County Executive Charles I. Ecker wants the county Public Works Department to evaluate property next to the Alpha Ridge landfill before looking elsewhere for a new dump site -- but not without allowing the public to debate the idea first.

The beginning of that debate is expected Tuesday night when the Planning Board has a public hearing onthe fiscal 1993 capital budget.

A year ago, Ecker's first capital budget included $285,000 for a study to evaluate the possibility of expanding Alpha Ridge or findinga site elsewhere. Since then, the owners of property between Sand Chain and Marriottsville roads have spoken with county officials about using their land to expand Alpha Ridge.

Neighbors complain that these conversations went beyond the scope of the study and that as a result, they were excluded from testifying against the proposal.

Ecker agreed. He called on the Public Works Department to end the study immediately -- no money has been spent yet -- and to amend the description of the study to say that the county will look at the adjacent property before looking countywide.

The county's problem is that even with recycling, Alpha Ridge is expected to run out of space by theyear 2000 -- 2005 if growth continues at a slowed pace.

Although the earliest closure date is still eight years away, officials estimate it will take seven years to find a site, monitor it and construct initial improvements.

The site acquisition proposal would allow the county to spend up to $12 million to acquire property -- an estimated $20,000 an acre for 600 acres -- and $350,000 to design, engineer and administer the project.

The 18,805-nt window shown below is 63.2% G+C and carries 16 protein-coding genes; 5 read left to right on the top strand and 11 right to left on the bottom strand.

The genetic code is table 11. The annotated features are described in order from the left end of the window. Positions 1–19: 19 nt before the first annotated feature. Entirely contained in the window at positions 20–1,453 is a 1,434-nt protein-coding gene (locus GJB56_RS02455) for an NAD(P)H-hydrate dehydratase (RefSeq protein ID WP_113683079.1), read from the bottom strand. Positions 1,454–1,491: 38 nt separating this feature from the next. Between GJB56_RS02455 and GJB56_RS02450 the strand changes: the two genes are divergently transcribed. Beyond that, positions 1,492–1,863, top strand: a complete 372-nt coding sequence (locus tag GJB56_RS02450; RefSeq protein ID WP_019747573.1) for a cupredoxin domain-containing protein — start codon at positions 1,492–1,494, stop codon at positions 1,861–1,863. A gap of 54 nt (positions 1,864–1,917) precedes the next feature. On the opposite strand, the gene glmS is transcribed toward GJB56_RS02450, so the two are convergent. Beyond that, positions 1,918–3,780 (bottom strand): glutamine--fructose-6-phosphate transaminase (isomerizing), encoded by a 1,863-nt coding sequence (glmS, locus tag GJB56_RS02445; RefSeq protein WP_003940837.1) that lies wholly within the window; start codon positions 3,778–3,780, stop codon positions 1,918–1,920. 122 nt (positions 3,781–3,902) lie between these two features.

Among those opposed to the expansion of Alpha Ridge is Councilman Charles C. Feaga, R-5th. The Alpha Ridge landfill is in his district.

"I was a major opponent to the (AlphaRidge) landfill during the original site acquisition public hearings," Feaga said. He added that he plans to make his opposition known tothe administration when the capital budget comes to the council for approval.

"There are at least two sites available in the eastern portion of the county," he said.

Feaga said this is not a territorial issue. He said he doesn't want another landfill in his district because he is afraid that leachate from the landfill could contaminate the ground water. Most property owners in Feaga's district have well and septic systems.

If the next landfill is within the metropolitan water and sewer district, residents would still have potable water if leachate contaminated the ground water, Feaga said. That would notbe true if contamination occurred in his district, however.

In 1986, the county was forced to begin implementing a leachate collectionsystem at Alpha Ridge to meet state environmental requirements. Whencompleted in fiscal 1998, the project will have cost the county $51 million. A total of $11.6 million has already been appropriated.

Those expenses may be only the beginning. The Public Works Department is asking for $550,000 in the fiscal 1993 capital budget to find out if Alpha Ridge and the county's earlier landfills at Carrs Mill Road and New Cut Road are contaminating surface or ground water near the sites.

Samples from monitoring wells indicate that some low-level contamination may be occurring at each site, according to the Public Works Department.

If the new project is approved, the county will take soil borings and construct monitoring wells near each site to determine whether it needs to take steps to correct the problem. If so, it could cost millions of dollars to put clay covers over the landfills to keep rain from penetrating them.

Public Works Director JamesM. Irvin hopes such measures won't be necessary.

"Theoretically, it could cost that much, but, hopefully, it won't," he said.

If the landfills do need to be capped, the cost would be included in the fiscal 1994 and 1995 capital budget requests.

The hearing begins at7:30 p.m. at the county office building.

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